8) Do you really hate the other magicthegathering.com writers? (Most recently, Mark Gottlieb.)

I need to apologize for how unevenly I apply my sense of irony when I write. Sometimes, I feel like I've made it incredibly clear that I'm not seriously slamming another writer – and readers still take my jokes very personally. Mark G. in particular has some rabid fans. I love it, because so many folks panned him when he took over for Jay Moldenhauer-Salazar…you know, the first time Jay got fired for incompetence. (Okay, right there. The incompetence bit. That was irony. How'd I do?)

Rest assured I have excellent relations with all other magicthegathering.com writers. They are all wonderful people who thrill in the delight of serving you, the reader, with informative and entertaining articles in a convenient, cheap media. We have seaside picnics every weekend, just for the pure joy of each other's company. Never finer human beings have I ever met.

Except for Rosewater. He's a jerk.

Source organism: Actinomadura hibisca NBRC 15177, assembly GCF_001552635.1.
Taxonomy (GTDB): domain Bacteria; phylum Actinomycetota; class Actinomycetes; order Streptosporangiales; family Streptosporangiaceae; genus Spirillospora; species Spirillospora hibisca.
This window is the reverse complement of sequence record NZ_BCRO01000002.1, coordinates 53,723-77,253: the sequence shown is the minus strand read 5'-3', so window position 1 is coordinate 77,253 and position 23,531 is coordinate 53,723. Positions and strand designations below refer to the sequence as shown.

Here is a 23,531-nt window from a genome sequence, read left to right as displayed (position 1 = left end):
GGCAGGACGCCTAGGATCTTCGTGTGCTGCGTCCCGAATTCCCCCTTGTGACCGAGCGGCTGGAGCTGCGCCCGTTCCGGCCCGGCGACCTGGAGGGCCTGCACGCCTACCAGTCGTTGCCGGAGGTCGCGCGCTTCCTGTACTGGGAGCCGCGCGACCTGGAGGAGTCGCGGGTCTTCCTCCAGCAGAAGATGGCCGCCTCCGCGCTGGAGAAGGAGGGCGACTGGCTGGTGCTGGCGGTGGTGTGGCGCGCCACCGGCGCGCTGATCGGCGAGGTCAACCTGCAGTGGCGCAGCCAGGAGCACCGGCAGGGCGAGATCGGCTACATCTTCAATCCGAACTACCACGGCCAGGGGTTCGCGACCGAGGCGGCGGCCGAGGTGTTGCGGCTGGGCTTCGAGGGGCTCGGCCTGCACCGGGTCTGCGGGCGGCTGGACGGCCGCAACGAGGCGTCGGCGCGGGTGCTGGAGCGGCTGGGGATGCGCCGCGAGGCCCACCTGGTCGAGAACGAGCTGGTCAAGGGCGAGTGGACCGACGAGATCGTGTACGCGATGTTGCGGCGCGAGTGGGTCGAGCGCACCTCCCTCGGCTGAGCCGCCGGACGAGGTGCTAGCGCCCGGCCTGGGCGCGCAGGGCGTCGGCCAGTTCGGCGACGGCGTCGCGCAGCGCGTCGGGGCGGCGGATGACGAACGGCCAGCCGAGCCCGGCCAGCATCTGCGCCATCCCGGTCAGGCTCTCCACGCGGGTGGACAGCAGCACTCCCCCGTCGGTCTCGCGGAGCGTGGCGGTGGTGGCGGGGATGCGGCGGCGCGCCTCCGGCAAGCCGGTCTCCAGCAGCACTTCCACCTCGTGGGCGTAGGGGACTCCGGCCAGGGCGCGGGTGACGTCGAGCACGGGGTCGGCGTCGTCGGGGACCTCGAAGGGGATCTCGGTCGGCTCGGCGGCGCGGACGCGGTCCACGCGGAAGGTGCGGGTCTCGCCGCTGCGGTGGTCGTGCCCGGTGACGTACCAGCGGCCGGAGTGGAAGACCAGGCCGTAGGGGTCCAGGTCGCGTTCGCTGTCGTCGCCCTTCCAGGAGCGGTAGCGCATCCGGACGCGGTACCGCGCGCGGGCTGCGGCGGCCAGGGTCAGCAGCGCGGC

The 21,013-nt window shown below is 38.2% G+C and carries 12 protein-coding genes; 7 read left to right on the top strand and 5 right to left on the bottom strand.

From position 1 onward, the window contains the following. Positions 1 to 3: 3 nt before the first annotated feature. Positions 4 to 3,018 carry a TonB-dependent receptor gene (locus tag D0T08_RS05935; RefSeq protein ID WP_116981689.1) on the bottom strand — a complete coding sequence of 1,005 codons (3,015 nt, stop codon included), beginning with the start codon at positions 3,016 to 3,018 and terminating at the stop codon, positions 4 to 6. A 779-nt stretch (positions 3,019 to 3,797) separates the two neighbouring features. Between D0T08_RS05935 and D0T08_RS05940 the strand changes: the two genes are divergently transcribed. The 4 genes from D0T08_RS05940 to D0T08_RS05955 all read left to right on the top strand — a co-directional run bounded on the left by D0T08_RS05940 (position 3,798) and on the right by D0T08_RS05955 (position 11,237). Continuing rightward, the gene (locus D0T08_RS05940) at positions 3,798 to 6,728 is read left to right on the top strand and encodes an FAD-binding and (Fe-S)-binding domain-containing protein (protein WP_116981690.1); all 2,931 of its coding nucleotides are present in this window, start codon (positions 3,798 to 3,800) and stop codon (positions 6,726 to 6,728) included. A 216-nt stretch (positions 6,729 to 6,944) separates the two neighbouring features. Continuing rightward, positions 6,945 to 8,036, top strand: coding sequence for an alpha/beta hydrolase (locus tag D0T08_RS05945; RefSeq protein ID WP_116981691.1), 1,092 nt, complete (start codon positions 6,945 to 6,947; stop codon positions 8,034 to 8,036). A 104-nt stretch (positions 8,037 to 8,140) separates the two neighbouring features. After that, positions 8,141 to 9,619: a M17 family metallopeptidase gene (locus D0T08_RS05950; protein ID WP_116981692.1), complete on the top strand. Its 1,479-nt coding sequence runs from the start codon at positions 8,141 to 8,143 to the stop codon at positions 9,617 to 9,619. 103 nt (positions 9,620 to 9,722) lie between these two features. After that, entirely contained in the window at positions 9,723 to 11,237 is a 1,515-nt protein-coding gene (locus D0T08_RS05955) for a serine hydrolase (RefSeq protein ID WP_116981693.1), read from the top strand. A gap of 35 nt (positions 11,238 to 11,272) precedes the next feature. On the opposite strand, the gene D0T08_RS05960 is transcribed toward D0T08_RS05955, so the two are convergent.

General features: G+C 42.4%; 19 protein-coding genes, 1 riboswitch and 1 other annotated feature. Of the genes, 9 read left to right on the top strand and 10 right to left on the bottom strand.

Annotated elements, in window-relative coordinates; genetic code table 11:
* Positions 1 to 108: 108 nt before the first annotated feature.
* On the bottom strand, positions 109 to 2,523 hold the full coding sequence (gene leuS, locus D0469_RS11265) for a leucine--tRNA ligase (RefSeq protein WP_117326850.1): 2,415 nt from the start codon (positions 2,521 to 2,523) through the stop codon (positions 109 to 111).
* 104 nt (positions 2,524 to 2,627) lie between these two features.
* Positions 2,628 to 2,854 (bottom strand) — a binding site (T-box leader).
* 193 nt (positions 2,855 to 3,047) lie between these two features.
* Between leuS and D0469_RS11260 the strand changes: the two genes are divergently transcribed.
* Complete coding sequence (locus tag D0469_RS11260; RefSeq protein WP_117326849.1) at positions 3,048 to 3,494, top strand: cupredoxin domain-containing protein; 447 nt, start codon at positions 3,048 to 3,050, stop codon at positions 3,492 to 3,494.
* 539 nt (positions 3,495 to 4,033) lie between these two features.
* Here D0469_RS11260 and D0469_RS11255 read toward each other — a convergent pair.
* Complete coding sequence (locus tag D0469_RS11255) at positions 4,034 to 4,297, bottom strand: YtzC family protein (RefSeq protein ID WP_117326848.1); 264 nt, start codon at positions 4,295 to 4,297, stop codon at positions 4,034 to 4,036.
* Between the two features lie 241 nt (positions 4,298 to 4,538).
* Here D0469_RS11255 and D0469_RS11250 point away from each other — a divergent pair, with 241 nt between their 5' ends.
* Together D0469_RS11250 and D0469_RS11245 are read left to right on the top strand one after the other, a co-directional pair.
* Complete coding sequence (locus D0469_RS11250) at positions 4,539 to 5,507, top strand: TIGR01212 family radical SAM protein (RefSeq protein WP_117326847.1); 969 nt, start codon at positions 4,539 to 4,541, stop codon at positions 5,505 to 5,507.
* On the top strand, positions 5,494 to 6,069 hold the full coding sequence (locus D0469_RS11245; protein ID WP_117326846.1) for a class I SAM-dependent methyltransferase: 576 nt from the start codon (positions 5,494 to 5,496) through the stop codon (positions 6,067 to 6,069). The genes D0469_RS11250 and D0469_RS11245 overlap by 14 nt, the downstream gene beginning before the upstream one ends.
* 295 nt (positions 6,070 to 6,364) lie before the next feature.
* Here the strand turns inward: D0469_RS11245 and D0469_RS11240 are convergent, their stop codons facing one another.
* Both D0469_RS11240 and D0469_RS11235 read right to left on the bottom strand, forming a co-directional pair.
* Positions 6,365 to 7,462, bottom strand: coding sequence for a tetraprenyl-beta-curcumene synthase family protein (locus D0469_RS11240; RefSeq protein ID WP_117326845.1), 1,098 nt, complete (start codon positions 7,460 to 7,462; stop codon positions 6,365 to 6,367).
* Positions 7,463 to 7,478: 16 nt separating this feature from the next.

9) When will you write about (Topic X)?

First, be sure to check the Serious Fun archives. Often, I've written about it recently and you won't have to wait for me to revisit it.

Second, check my featured writer archive at starcitygames.com. They maintain my old Casual Fridays articles, and often readers can find what they're looking for there.

If those don't work, then I've emailed you this link in the hope that you'll be patient and wait for me to get around to it. Sometimes I'm looking for article ideas, and sometimes I'm not. Sometimes the idea a reader presents is incomplete – it needs "more" before I can make an article out of it – and I'll just wait until another reader writes something similar and helps me out.

One thing I am unlikely to do is post your deck list, no matter how creative.

10) Why don't you post deck lists?

I never do reader deck lists, and I rarely post my own full deck lists, because I don't believe Serious Fun is a column for deck lists. That simple.